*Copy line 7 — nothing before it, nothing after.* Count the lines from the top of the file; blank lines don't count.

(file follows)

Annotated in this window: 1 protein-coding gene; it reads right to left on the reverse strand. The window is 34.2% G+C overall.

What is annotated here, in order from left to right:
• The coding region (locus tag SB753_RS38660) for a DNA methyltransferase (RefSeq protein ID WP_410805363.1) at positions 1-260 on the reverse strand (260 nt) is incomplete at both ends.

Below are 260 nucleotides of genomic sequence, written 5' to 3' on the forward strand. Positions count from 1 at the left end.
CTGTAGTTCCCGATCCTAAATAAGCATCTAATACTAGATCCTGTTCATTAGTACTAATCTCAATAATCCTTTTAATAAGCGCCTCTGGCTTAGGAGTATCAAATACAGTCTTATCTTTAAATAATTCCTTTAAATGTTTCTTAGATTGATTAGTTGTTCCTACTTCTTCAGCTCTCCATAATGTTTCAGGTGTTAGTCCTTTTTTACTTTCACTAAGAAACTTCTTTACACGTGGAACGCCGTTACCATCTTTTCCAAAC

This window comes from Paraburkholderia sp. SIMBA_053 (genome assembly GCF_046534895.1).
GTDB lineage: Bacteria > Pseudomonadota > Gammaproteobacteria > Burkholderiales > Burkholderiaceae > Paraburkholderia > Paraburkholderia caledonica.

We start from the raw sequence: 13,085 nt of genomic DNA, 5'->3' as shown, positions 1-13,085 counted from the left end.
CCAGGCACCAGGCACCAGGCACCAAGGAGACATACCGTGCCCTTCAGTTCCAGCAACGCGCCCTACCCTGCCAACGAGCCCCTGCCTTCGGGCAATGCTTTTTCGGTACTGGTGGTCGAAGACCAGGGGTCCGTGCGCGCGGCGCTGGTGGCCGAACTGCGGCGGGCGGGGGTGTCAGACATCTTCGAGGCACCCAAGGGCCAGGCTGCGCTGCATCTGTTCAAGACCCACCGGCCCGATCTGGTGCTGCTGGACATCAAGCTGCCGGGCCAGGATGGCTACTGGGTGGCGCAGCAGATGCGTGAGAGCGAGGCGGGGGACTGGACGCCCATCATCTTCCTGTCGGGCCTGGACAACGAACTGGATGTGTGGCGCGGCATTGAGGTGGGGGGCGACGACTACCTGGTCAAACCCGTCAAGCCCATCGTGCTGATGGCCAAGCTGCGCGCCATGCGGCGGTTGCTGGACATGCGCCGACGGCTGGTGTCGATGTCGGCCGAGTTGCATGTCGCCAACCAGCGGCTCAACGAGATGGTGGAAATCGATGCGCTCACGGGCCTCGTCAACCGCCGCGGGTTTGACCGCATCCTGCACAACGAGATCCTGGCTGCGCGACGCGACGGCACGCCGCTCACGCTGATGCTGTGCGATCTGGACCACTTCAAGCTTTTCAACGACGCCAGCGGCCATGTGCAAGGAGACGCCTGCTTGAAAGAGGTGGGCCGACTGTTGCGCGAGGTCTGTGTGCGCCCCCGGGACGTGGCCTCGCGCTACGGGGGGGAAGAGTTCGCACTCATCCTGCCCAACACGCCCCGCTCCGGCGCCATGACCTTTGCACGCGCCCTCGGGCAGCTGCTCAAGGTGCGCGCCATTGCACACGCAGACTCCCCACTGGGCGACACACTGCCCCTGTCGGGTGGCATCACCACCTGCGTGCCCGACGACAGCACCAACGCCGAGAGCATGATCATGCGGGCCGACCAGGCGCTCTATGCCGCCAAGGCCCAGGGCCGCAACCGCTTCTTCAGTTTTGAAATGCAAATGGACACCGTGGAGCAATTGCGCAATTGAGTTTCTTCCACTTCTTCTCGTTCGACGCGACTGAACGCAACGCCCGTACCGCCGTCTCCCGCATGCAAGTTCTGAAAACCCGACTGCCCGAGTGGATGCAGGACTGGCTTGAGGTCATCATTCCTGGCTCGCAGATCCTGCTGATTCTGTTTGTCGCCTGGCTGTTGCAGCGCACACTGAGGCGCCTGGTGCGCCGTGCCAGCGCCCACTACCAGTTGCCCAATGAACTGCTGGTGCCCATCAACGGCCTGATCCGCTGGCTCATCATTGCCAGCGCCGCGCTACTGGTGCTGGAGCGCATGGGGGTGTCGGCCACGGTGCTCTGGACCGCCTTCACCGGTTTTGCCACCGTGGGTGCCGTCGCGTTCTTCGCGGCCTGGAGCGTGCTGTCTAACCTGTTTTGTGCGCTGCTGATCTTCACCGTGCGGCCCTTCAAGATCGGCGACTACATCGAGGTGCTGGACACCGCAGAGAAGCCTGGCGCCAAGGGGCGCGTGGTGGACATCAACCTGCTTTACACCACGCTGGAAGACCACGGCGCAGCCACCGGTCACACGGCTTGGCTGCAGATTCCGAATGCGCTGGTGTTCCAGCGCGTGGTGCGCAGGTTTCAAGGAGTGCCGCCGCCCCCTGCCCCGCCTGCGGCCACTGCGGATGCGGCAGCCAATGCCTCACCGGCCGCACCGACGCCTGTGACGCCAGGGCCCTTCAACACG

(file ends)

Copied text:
GTDB lineage: Bacteria > Pseudomonadota > Gammaproteobacteria > Burkholderiales > Burkholderiaceae > Paraburkholderia > Paraburkholderia caledonica.